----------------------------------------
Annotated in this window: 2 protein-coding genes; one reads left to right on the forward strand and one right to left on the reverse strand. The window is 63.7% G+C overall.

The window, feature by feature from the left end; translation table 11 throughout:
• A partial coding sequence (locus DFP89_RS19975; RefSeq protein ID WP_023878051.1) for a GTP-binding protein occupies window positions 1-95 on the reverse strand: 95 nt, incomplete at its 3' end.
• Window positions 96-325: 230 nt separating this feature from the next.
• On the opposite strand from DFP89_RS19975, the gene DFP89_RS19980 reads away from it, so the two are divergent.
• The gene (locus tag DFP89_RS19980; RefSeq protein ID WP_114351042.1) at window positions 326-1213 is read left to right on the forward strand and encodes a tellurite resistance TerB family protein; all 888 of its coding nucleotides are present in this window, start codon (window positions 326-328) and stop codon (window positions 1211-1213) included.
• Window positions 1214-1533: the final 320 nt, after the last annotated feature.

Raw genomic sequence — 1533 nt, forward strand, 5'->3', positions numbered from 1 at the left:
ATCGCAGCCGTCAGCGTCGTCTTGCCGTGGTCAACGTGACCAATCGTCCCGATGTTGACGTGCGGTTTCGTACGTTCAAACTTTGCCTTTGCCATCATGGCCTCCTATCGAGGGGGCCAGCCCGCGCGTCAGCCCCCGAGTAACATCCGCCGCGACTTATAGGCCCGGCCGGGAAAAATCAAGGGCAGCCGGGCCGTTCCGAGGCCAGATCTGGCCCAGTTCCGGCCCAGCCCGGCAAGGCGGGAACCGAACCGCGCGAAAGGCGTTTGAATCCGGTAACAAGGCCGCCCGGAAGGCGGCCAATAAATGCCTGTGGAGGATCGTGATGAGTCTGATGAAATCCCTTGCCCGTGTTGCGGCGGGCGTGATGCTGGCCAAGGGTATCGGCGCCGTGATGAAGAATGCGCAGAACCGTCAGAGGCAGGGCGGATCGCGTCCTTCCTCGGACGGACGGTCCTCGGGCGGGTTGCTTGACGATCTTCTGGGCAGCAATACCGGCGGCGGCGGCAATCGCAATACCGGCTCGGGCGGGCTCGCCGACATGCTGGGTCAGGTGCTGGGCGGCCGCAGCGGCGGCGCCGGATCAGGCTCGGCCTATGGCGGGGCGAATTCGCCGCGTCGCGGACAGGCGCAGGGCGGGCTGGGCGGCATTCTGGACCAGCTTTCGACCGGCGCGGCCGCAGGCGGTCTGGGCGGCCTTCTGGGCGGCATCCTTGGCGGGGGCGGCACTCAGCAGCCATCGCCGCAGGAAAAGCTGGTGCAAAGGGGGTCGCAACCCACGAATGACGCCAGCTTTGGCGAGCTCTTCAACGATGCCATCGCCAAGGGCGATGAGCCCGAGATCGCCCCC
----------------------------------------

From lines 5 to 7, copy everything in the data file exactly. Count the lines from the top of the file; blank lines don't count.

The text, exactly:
• On the opposite strand from DFP89_RS19975, the gene DFP89_RS19980 reads away from it, so the two are divergent.
• The gene (locus tag DFP89_RS19980; RefSeq protein ID WP_114351042.1) at window positions 326-1213 is read left to right on the forward strand and encodes a tellurite resistance TerB family protein; all 888 of its coding nucleotides are present in this window, start codon (window positions 326-328) and stop codon (window positions 1211-1213) included.
• Window positions 1214-1533: the final 320 nt, after the last annotated feature.